Thursday, December 22, 2011

On board

Spewingly delivered to Ko Tao on a bucking catamaran, I started my rescue diver course that same day.  A tough three days mastering in water and boat rescues, managing whatever emergencies Lance and Paul dreamed up, babysitting them underwater as they dekitted, turned their masks upside down, over inflated their BCDs, swam with their fins on their hands and climbed on each other while turning off tanks. 

Thoroughtly exhausted but keen to resume fun diving again, I landed in Khao Lak and boarded a three-day liveaboard the following evening headed for the Surins and famed Richelieu Rock.  A chockers dive deck, an IDC course running concurrently and staff who out of the water were more interested in themselves and flirting with each other than their paying customers made for an average boat experience.  My dive buddy - singular - the other customers and the stunning diving made up for the lackluster staff.
Along with two jaw-dropping tanks on Richelieu, night diving in biolumiscent plankton were highlights.  Putting my torch against my wetsuit after ensuring I wouldn't crash into corals, urchins, divers, I flailed about underwater like a panicked diver as the sea sparkled and cometed around me.

A rest, ketchup day in Khao Lak with some beach buds before a downpour escorted us the 30 minute walk home.  Onto Phuket tomorrow to catch a plane to Chiang Mai. 
A wee reward for a 7 am boat 

Throwing assist

 Rescue breathing on Lance

Carrying Paul up the ladder - and it's a tall boat

 Ko Tao from the sea

 En route to a dive site in the Surins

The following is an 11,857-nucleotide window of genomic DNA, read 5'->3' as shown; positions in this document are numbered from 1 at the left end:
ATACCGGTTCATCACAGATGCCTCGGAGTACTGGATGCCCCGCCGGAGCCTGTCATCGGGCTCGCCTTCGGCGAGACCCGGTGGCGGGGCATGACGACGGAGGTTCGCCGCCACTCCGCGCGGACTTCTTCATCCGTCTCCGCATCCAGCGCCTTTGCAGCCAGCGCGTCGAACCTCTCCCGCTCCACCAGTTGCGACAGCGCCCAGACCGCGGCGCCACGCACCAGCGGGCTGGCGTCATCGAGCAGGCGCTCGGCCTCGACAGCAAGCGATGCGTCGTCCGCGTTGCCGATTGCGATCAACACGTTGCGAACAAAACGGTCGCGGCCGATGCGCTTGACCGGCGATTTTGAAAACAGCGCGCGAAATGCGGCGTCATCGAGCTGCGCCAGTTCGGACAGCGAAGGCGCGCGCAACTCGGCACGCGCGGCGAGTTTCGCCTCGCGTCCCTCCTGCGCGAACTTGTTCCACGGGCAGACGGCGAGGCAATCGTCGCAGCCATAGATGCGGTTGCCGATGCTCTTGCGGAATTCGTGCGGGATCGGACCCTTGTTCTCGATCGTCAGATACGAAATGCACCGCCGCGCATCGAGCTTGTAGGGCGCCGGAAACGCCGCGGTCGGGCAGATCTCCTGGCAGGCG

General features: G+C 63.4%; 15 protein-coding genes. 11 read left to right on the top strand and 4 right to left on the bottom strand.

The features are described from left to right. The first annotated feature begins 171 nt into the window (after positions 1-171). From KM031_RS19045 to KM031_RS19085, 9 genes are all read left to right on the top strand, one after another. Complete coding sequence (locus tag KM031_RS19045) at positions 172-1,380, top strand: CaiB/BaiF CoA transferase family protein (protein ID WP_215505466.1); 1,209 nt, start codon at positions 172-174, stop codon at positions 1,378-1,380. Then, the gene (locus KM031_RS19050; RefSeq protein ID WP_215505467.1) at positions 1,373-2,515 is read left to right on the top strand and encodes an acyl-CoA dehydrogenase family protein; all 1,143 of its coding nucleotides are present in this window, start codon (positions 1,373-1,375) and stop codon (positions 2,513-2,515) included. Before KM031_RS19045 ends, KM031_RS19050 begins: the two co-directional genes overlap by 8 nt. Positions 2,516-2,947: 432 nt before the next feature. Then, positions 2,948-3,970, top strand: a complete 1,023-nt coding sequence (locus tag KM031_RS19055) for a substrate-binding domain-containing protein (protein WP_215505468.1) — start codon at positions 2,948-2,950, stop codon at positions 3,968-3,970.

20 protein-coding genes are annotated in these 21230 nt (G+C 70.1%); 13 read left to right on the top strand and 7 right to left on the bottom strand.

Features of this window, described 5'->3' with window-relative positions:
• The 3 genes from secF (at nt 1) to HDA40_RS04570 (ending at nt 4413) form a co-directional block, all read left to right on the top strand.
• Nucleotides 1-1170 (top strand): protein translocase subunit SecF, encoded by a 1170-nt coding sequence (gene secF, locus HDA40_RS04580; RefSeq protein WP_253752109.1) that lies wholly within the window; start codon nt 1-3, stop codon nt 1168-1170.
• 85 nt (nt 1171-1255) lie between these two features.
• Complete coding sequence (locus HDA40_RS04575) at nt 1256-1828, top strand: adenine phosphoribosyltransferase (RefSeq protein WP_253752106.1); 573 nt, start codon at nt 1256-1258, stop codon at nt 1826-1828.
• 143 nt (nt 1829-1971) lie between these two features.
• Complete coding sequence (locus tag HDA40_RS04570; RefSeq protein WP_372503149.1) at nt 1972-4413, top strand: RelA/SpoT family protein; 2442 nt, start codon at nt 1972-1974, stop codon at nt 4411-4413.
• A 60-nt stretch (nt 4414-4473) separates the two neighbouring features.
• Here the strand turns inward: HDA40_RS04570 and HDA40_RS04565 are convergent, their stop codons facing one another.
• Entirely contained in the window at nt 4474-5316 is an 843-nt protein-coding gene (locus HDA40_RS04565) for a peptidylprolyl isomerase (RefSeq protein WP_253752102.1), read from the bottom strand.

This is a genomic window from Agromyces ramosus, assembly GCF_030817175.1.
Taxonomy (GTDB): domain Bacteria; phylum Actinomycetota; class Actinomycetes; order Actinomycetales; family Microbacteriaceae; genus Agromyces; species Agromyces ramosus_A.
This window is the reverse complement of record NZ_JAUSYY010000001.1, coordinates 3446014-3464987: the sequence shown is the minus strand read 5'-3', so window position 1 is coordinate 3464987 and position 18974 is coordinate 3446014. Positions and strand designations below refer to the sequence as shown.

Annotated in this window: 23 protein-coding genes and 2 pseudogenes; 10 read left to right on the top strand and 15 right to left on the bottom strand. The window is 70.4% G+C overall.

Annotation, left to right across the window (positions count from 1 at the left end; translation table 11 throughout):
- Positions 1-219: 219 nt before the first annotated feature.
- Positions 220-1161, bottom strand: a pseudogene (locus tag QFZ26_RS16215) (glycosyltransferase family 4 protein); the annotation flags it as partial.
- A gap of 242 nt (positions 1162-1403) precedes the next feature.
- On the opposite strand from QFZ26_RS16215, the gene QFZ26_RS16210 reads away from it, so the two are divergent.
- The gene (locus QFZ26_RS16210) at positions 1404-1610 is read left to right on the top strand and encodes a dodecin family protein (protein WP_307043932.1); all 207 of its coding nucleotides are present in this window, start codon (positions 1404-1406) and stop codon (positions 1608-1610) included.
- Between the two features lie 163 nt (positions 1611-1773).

I'm on a boat!

 Gemma and I during a surface interval

 Setting sun in the Surins

 Gemma, Roger and I back on solid ground

Sunday, December 11, 2011

Dear Burma, gimme back my mates

I should have thought through my decision to sit in the front row of an Indonesian fire show a little further.  While I wan't on the receiving end of an on-fire/smoldering coconut husk, my neighbours weren't so lucky.  No obvious injurues or hospital visits required, just a stunned lass. 

Known for its theatre/music performances, I finally attended one on my last night in Ubud, Indonesia after my cocktail swilling flashpacker friends had moved on before I too was Thailand and real friends bound. 

Their pear-shaped visa run put a wee kink in my excited plans to see familiar Canadian faces.  After I hadn't heard from my friends 18 hours after they were due to return from Burma, I resigned that they must be in a bin.  In Burma. 

Rather, they'd moved on to Ko Phi Phi with nary a phone call or email until they were settled on that debacherous island.  I met Linda, a witty, chatty and interesting Brit.  After a quick meal, we stumbled into a jazz music festival for the King's Birthday.  Grabbing take-away noodles, our weight in rum we moseyed back over for a listen.  Both of us may have had boats to catch in the morning, but that didn't stop the rum flowing or the free Changs pouring in from the locals. 

Heavy headed I landed on Phi Phi, met my mates and proceded to do it all over again.  I once again had a boat to catch in the morning.  A dive boat. 

The seas were relentlessly rolly and big which did suprisingly little to quell my seasickness/raging hangover.   The King Cruiser was spectacular, the other two dives were average with the topside scenery taking all the points. 

Processing rice in Bali's abundant terraces
 Crazy big Balinese meal post-cycling/down hill cruising
 Gunung Kawi outside Ubud
 Generally sage advice
This performer alledgedly went into a trance and walked over/kicked around those coconut husks
 Nemo and his mates
 Spanish dancer
 Shit viz, but that hooded figure is me in 27 degree water.  Brr.   
 From viewpoint on Ko Phi Phi
 Around Phi Phi

 View from my window post boys
I have no idea